making time to listen, have regular chats, and enjoy being with the person
showing affection in a way they both feel comfortable with
finding things to do together, like creating a life history book. What’s in a name?
Our sense of who we are is closely connected to the names we call ourselves. It’s important that people address the person with dementia in a way that the person recognises and prefers. Some people may be happy for anybody to call them by their first name or nickname. Others may prefer younger people, or those who do not know them very well, to address them formally and to use courtesy titles, such as Mr or Mrs. Respecting cultural values
Make sure you explain the person’s cultural or religious background, and any rules and customs, to anyone from a different background so that they can behave accordingly. These may include: respectful forms of address what they can eatreligious observances, such as prayer and festivalsparticular clothing or jewellery that the person (or those in their presence) should or should not wear any forms of touch or gestures that are considered disrespectful ways of undressing
ways of dressing the hair
how the person washes or uses the toilet.
Acting with courtesy
Many people with dementia have a fragile sense of self-worth; it’s especially important that people continue to treat them with courtesy, however advanced their dementia. Be kind and reassuring to the person you’re caring for without talking down to them. Never talk over their head as if they are not there – especially if you’re talking about them. Include them in conversations. Avoid scolding or criticising them.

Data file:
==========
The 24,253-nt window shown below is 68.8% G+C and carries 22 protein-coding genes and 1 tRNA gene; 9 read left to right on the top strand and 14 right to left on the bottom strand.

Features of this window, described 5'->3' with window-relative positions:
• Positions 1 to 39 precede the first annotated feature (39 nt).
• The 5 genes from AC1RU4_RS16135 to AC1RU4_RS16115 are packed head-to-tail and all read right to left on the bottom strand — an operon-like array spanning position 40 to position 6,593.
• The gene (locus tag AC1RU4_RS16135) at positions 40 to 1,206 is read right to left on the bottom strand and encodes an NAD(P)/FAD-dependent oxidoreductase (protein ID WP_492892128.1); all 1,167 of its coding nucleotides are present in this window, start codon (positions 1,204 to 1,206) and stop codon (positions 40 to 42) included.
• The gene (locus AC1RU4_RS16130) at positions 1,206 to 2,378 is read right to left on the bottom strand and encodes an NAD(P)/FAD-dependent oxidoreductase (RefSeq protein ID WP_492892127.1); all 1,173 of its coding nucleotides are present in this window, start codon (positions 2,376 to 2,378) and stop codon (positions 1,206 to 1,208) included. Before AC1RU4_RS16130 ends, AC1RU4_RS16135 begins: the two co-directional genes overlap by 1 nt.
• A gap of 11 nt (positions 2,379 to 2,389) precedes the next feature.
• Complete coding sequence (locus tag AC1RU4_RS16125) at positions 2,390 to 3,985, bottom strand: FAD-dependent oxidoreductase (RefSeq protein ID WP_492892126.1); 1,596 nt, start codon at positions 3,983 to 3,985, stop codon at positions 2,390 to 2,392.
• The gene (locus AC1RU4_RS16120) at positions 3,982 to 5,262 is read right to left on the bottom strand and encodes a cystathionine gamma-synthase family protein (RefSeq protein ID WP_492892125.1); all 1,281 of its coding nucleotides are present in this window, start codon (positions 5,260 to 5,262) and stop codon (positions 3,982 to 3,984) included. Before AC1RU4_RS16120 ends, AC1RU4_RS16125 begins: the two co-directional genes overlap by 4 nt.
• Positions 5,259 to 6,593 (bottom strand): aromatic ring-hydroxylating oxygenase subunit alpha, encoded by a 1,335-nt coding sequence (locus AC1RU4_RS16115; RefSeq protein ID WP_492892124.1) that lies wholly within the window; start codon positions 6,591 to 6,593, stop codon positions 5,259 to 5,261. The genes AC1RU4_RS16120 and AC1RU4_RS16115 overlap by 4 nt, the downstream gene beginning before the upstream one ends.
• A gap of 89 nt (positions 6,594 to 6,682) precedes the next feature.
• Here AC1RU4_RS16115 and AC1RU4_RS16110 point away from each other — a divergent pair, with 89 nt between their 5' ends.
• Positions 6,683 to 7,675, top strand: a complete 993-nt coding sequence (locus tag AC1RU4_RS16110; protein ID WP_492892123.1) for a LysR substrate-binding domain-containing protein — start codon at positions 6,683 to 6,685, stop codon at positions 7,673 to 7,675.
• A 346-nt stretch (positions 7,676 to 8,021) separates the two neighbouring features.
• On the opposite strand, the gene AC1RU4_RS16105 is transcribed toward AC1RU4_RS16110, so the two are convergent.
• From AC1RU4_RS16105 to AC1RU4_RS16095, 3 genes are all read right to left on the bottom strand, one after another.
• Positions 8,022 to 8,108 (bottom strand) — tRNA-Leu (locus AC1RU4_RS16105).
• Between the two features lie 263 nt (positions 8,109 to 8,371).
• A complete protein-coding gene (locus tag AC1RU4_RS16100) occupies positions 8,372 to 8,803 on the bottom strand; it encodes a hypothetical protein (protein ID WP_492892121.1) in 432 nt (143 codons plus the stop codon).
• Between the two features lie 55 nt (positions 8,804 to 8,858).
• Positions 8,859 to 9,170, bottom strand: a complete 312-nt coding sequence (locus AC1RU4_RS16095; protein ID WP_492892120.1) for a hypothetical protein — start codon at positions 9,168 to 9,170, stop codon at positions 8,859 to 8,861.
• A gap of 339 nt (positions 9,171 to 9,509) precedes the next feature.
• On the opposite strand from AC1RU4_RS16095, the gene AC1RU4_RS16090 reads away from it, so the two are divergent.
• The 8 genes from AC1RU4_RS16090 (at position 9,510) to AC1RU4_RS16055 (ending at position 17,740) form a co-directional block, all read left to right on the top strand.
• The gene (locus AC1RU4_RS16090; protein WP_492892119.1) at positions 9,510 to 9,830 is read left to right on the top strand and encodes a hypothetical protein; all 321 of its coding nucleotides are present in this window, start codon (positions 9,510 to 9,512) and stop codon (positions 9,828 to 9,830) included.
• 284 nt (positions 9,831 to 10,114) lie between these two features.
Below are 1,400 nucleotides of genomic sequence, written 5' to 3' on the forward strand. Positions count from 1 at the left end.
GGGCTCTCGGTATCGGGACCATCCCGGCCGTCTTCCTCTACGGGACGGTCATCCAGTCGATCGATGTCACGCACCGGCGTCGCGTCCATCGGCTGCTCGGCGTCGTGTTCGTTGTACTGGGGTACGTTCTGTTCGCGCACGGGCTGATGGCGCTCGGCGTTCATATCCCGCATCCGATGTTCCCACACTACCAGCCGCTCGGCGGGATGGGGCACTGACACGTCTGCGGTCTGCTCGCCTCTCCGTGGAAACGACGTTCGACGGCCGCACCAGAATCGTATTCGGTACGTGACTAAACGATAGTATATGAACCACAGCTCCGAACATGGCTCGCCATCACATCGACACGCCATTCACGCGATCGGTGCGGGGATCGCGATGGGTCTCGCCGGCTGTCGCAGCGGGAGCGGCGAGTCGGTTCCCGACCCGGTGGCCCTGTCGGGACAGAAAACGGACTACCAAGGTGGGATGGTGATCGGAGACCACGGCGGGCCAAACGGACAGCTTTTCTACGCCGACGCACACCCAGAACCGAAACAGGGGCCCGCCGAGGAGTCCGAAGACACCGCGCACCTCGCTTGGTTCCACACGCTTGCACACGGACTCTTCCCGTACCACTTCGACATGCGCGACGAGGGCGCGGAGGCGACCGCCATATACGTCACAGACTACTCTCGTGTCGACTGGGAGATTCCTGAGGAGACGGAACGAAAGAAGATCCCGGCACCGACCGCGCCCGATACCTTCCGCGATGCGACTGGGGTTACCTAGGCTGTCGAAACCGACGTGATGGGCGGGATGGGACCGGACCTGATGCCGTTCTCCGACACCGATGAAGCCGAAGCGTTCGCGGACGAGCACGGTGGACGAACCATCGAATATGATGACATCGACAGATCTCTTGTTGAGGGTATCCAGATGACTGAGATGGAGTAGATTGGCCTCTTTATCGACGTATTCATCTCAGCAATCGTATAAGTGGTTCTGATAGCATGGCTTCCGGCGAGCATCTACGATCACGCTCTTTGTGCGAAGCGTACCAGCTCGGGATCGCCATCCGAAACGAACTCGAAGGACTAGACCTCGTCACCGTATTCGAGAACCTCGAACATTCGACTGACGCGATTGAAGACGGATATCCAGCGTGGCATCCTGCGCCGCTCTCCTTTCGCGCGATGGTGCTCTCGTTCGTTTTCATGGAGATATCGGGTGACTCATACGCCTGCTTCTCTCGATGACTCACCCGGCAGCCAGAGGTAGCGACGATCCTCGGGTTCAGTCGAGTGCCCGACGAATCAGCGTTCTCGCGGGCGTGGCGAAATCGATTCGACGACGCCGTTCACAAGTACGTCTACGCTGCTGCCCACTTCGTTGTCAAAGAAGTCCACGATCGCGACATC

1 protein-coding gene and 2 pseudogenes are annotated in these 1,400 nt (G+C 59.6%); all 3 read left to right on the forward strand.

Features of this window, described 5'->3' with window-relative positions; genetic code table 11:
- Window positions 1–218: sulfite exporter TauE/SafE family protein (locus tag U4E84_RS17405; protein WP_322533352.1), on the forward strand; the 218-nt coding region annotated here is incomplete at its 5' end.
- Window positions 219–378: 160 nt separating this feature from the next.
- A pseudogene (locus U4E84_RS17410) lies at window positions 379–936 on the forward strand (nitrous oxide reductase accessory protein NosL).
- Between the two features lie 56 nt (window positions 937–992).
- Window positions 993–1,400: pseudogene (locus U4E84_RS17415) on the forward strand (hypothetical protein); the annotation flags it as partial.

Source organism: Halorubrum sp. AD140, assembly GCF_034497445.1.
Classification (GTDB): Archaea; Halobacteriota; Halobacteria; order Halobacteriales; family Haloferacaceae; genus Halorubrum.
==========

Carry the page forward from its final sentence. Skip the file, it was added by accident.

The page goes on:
Look for the meaning behind their words, even if they don’t seem to be making much sense. Whatever the detail of what they are saying, the person is usually trying to communicate how they feel. Try to imagine how you would like to be spoken to if you were in their position. Respecting privacy
Try to make sure that the person’s right to privacy is respected. Suggest to other people that they should always knock on the person’s bedroom door before entering. If the person needs help with intimate personal activities, such as washing or using the toilet, do this sensitively and make sure the door is kept closed if other people are around. Everyone involved – including the person’s friends, family members, carers, and the person with dementia themselves – reacts to the experience of dementia in their own way. Dementia means different things to different people.
Courtney from Study Moose